2. Good point. Basically, if we as people WANT something bad enough, all the data in the world won’t change our mind. If you could possibly stomach learning something you aren’t really interested in 🙂 , you might read Andy’s comment.

3. You forgot Nerdy!

3. John says:

What if there were three curtains, you chose one and a none goat one was raised at that time you have a 50% chance of getting it right if you switched. But what if you had chosen the other curtain that was not raised instead? Your chance would still be 50% right? I agree with your explanation and I see logic in switching because it would improve your chances from 1/3 to 1/2. I do not know if you would get a car more or less often though.

1. jlwile says:

John, you aren’t thinking correctly about the problem. You don’t change your probability to 1/2. You change it to 2/3. There is a 2/3 chance that the curtain you DIDN’T choose has the car. Since Monty will always reveal a goat, the 2/3 chance is now left to the other curtain – the one you didn’t choose.

If Monty didn’t ALWAYS reveal a goat, then the odds are different, but Monty will always reveal a goat. That’s what makes this so tricky to think about.

4. Jay, I agree, you certainly are a bird brain! (humor)

“Perhaps some creationists are so locked into their “rule of thumb” of a young earth that the data aren’t as important to them. Thus, instead of letting the data lead their thinking, they force the data to conform to their “rule of thumb.””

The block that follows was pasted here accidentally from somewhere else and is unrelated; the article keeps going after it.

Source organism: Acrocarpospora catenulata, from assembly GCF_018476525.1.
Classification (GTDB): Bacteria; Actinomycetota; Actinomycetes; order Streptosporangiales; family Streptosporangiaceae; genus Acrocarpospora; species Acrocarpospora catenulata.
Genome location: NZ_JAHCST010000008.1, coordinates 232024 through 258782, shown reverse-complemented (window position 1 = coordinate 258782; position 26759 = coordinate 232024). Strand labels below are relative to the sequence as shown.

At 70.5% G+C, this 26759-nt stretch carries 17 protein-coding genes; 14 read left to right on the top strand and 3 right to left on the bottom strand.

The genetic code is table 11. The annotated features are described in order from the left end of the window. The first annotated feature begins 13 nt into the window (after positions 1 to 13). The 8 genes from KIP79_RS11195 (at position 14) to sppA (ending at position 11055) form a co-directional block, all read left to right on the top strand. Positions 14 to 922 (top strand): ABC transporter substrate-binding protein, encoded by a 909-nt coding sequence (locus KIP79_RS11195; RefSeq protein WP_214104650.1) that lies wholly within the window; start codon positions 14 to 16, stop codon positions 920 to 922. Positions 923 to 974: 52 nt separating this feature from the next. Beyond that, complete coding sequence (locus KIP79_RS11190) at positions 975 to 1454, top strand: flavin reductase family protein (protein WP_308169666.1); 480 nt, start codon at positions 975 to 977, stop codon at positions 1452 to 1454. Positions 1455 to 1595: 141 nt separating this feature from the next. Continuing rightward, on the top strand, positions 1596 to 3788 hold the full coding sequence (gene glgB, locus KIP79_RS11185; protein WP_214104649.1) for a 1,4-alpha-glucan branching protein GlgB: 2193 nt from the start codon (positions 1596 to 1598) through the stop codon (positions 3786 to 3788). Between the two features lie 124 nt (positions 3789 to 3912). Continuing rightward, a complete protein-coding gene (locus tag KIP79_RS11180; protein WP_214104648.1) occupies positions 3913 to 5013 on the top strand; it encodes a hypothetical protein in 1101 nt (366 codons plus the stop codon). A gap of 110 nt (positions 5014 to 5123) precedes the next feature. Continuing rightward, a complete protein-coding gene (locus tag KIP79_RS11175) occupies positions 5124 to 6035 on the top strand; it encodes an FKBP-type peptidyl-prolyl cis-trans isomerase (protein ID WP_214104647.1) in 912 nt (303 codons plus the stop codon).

As with most of your arguments, which are simply opinions strongly stated, it can be reversed to attack your position. Your “rule of thumb” – the earth is not older than 10,000 years. Why don’t you let the data lead you to the truth?

1. jlwile says:

Shooter, in this case, I am pleased to be a bird brain, because it means I am allowing the data to guide my views.

I certainly agree that the statement can be reversed, but it cannot be done so meaningfully. The data speak strongly in favor of a young earth. Thus, if I had a “rule of thumb” for a young earth, it would simply be confirmed by the data.